These goals make good business sense. Supply chain costs can account for between 10 and 20 percent of revenue for most businesses, and research firm McKinsey found that the COVID-19 pandemic created significant additional costs for nearly half (45%) of the companies they surveyed in 2021, with a third of respondents directly citing supply chain disruptions as the primary factor and 64% reporting revenue losses of 6 – 20%.
More encouragingly, 2020 research conducted by the Center for Global Enterprise (CGE) found companies who digitize their supply chains (and supplier performance management) by leveraging supplier performance data to build value and strengthen their bottom line, collaborating intelligently with suppliers, investing in supplier development, and implementing digital technologies can reduce their supply chain costs by as much as 50%, reduce overall procurement costs by 20%, and increase their revenues by 10%.
COVID-19 and other supply chain challenges aren’t going to disappear anytime soon, and supplier performance requires constant vigilance in order to minimize risk and maximize value. Consequently, developing and implementing a data-driven, digital-focused supplier relationship management program makes good sense for any organization that wants to regain or improve its post-COVID footing, improve its competitive strength, meet (or exceed!) stakeholder expectations, and drive value and profits through process optimization.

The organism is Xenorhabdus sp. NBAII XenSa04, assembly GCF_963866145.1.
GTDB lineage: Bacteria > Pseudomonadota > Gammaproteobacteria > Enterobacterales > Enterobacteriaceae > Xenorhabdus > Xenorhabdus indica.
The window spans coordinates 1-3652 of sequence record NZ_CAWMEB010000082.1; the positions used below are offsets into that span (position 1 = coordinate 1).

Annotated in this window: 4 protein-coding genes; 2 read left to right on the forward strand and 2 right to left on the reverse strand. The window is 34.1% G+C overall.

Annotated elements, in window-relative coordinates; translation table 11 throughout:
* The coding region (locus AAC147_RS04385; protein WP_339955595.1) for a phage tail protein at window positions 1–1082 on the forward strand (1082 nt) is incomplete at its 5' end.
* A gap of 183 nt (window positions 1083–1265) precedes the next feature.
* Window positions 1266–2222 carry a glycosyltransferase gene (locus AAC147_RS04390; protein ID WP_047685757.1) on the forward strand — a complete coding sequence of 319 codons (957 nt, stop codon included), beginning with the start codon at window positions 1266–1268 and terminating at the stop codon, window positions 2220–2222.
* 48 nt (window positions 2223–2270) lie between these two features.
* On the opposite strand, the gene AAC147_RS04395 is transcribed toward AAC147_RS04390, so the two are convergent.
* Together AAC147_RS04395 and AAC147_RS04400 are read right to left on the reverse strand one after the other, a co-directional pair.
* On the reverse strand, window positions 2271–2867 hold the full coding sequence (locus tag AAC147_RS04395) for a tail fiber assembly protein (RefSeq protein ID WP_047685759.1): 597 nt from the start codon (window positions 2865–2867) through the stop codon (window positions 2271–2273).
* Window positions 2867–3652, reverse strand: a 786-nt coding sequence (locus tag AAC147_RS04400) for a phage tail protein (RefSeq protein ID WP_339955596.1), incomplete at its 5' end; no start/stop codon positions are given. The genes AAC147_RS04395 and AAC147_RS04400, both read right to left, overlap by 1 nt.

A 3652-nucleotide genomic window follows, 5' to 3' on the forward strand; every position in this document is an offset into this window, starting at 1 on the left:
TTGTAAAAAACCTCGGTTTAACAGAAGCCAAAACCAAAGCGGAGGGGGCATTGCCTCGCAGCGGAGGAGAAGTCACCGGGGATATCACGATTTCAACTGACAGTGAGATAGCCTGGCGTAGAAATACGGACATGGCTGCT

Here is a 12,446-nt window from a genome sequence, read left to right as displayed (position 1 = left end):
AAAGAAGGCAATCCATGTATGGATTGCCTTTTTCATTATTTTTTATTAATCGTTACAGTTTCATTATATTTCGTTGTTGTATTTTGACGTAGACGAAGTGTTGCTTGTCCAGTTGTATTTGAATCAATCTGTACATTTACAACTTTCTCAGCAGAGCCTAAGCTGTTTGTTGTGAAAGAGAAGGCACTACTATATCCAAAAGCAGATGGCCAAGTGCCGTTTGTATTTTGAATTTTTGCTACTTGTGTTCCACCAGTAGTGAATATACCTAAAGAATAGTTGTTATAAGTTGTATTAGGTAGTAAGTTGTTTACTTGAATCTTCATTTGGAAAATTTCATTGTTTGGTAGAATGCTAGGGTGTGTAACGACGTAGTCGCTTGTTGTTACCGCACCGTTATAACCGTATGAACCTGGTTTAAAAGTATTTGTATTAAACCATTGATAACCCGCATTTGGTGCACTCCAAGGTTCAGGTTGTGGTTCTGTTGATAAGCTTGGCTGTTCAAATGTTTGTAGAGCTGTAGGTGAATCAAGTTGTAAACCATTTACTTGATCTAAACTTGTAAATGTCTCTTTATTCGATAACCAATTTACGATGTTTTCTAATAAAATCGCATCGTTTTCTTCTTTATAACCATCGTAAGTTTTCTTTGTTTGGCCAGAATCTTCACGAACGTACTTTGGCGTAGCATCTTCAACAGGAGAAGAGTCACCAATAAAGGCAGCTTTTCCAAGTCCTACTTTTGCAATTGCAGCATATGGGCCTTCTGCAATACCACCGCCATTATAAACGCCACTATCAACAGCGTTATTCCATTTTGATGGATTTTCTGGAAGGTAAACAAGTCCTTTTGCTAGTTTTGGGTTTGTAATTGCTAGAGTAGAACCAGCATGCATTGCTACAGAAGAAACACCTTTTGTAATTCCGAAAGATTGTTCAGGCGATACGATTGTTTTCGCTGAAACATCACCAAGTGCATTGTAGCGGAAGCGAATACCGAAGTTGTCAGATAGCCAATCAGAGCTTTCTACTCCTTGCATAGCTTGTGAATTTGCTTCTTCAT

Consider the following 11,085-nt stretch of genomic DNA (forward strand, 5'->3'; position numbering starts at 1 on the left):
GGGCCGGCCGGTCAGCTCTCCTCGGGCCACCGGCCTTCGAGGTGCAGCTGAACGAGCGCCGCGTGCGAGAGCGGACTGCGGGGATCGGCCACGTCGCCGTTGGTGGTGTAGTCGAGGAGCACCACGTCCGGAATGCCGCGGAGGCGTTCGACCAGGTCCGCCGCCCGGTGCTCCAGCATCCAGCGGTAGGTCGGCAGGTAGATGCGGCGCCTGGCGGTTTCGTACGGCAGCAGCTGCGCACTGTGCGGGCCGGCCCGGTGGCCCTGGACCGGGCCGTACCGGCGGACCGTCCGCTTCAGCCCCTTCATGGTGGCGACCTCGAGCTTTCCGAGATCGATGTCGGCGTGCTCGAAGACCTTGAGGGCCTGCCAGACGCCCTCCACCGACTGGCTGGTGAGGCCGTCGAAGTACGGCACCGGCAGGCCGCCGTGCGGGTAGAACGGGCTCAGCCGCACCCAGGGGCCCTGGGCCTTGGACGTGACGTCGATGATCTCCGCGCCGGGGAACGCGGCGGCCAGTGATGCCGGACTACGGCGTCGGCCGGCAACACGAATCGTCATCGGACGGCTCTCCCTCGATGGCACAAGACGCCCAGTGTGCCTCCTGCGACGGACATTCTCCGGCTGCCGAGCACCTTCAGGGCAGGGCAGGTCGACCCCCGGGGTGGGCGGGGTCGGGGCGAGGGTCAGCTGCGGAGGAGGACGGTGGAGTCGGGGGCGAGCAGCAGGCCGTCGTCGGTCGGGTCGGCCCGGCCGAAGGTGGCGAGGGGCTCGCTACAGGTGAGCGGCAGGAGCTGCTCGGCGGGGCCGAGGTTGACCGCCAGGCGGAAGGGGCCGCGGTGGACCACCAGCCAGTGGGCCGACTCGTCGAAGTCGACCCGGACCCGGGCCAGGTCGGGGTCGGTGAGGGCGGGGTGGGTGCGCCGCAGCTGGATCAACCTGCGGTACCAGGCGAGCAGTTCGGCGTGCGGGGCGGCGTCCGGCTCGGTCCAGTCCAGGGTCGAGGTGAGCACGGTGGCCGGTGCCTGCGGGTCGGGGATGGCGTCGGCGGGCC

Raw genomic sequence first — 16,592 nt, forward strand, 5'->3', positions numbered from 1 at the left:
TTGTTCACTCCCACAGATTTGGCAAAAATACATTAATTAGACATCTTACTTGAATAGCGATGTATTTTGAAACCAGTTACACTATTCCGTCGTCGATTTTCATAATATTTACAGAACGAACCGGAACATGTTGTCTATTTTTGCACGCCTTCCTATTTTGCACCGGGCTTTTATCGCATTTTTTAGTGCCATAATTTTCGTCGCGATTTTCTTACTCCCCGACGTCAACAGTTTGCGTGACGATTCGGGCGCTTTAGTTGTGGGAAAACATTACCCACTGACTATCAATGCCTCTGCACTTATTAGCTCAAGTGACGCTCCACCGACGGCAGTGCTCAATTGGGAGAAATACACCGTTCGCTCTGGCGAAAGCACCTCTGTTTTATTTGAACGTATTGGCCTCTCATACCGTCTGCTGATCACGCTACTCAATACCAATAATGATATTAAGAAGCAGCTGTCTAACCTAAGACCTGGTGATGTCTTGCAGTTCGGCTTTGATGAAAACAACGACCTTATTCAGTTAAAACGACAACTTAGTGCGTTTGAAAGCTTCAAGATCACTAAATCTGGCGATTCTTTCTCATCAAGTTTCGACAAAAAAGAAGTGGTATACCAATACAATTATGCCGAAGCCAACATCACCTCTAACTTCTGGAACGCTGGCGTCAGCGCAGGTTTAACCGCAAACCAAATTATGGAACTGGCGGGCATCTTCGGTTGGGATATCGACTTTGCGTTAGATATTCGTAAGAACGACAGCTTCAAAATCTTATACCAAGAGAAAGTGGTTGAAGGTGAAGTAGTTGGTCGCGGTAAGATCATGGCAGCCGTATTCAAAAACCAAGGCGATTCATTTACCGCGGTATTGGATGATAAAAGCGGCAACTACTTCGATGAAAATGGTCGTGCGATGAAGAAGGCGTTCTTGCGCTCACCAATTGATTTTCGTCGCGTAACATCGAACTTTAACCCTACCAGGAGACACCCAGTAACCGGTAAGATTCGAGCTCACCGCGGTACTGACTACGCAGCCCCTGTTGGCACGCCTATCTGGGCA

“Improving supplier performance is now, more than ever, about improving supplier relationship management.”
Best Practices for Improving Supplier Performance
Traditionally, discussions concerning supplier performance dealt primarily with hard data, supported by metrics (usually KPIs) such as lead times, on time delivery, various aspects of product quality and quantity, pricing, capacity, etc. using supplier scorecards.